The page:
The appeals court accordingly reversed the district court’s determination that the CKII/CIB sold to Volkswagen and the CKII/CIB system sold to BMW did not infringe Cellport’s patents and thus that no royalties were due. The evidence that the products did not infringe Cellport’s patents was irrelevant. On remand, the district court was ordered to calculate the damages due to Cellport for these two products.
Because the district court did not rule on whether subsection 1.17(i) applied to the CKVI system sold to Audi, the appeals court remanded the issue for the district court to consider whether royalties were due.
With regard to the last two products—the Bluetooth Peiker System Connector (“BT-PSC”) and the Snap-in Adaptor/Baseplate system (“SIAB”)—the district court determined that they did not fall within the meaning of subsection 1.17(i) but could be encompassed within subsection 1.17(iii) if Cellport proved that the products infringed Cellport’s patents. The appeals court agreed with the district court’s interpretation of the language of subsection 1.17(iii), which (unlike subsection 1.17(i)) contained no “acknowledgment” that certain devices utilize covered technology.
The district court concluded that the BT-PSC lacked the “main set of functionalities” contemplated by Cellport’s U.S. Patent 6,377,825 (the ’825 patent) and that it did not fall within the scope of European Patent EP 1266456 (the ’456 patent) because it did not “perform audio signal processing.” Similarly, the district court refused to grant Cellport royalties for the SIAB because that system did not practice the two asserted claims of U.S. Patent 6,341,218 (the ’218 patent).
The Tenth Circuit affirmed the district court’s findings with regard to the SIAB system. But because the district court only briefly addressed the relationship between the BT-PSC and the ’456 patent, the district court’s findings were reversed. On remand, the court was directed to determine whether—considering that the BT-PSC performs signal processing functions—the BT-PSC practices the ’456 Patent and to calculate, if necessary, the royalties owed to Cellport.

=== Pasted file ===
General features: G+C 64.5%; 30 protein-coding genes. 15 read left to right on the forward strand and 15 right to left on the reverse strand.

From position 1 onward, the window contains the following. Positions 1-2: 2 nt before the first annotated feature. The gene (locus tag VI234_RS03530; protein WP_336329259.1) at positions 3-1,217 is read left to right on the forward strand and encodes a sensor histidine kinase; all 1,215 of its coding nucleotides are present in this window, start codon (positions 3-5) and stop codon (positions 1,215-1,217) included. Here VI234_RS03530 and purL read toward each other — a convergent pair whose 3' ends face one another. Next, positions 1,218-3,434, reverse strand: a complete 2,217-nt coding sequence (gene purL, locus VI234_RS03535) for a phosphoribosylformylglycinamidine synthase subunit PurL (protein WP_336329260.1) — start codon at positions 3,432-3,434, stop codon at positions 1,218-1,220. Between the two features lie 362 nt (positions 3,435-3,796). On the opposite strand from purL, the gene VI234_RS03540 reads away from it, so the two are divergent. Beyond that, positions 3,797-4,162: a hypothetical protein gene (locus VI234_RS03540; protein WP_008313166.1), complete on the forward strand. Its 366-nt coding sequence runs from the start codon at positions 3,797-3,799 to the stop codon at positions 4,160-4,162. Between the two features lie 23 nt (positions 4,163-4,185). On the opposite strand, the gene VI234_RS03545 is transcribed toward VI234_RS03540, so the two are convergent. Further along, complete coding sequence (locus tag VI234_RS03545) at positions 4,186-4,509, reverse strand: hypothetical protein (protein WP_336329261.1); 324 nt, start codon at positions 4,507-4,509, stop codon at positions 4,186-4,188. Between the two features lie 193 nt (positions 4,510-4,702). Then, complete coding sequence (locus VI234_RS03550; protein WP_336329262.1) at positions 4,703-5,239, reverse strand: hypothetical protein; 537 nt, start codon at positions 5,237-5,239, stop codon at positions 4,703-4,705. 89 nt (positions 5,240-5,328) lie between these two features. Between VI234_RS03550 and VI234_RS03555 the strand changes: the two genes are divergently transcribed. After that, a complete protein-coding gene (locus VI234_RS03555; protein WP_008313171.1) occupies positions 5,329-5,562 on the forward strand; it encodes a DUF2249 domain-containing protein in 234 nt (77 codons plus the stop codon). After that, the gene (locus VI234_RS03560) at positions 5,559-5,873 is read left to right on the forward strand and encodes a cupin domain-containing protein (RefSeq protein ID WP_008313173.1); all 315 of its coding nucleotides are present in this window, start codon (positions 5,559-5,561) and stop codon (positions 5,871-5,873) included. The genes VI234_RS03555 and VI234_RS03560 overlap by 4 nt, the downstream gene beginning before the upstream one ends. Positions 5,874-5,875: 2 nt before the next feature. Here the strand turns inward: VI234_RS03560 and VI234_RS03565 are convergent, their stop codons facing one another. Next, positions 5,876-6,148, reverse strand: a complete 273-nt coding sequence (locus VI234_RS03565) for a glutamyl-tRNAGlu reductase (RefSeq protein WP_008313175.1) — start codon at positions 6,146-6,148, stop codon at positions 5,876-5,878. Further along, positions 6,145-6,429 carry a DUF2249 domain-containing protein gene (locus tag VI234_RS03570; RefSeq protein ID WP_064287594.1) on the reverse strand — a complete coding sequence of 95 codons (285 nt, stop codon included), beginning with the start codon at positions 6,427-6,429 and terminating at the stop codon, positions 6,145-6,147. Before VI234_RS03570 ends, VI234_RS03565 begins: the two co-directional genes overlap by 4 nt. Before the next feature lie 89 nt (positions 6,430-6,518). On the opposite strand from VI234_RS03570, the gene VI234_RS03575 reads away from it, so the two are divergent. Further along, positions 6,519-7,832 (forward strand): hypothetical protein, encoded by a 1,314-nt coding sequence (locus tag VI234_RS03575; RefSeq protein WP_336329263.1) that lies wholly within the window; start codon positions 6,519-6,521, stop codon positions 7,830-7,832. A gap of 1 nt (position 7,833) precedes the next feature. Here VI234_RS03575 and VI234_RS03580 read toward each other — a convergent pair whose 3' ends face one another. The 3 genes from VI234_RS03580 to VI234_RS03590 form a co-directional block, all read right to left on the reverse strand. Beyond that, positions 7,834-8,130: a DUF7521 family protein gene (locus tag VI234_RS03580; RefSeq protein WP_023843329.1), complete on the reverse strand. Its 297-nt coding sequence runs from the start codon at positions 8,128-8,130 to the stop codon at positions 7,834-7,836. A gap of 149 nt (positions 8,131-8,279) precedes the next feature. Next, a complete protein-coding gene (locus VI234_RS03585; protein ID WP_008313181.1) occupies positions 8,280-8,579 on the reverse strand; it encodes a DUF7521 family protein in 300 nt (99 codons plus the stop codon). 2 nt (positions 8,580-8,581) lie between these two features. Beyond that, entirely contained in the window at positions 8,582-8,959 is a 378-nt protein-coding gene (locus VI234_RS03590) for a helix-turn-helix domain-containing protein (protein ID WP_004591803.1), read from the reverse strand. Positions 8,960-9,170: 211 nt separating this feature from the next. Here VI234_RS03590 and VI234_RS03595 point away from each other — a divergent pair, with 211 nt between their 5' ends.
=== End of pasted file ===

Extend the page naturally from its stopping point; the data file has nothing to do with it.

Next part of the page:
Prejudgment interest. Cellport objected to the district court’s calculation of prejudgment interest on royalties based on the statutory rate instead of the 1.5% figure named in the Licensing Agreement. However, the district court correctly determined that the interest rate stated the Licensing Agreement was intended to apply only to accounting disputes. Application of the statutory rate was proper.
Attorney’s fees. Lastly, Cellport contended it was error for the district court to deny attorneys’ fees, costs, and expenses pursuant to the License Agreement. The License Agreement provided that the “prevailing party” in a suit regarding the agreement was entitled to recover costs, expenses, and attorneys’ fees. Given that the appeal shifted the balance of the case, this issue was remanded to the district court for reconsideration.
Revocation of patent. While the suit was pending in the district court, the ’456 patent was revoked, but the revocation was suspended pending appeal. Peiker moved the district court for a ruling that the ’456 patent was “eliminated from this case” and no royalties were due. The district court, in turn, interpreted the License Agreement as requiring “the payment of royalties on any sale of products utilizing Cellport’s patented technology, wherever the products were made, sold or used, so long as any Licensed patent remains in effect.”
The appeals court held that the issue was not ripe for appellate review and further held that it was not ripe for review by the district court. The issue was remanded to the district court with instructions to vacate its judgment on the matter.
Attorneys: Katherine L. Pringle (Friedman, Kaplan, Seiler & Adelman LLP) for Cellport Systems, Inc. Timothy P. Getzoff (Holland & Hart, LLP) for Peiker Acustic GMBH & Co. KG.
Companies: Cellport Systems, Inc.; Peiker Acustic GMBH & Co. KG.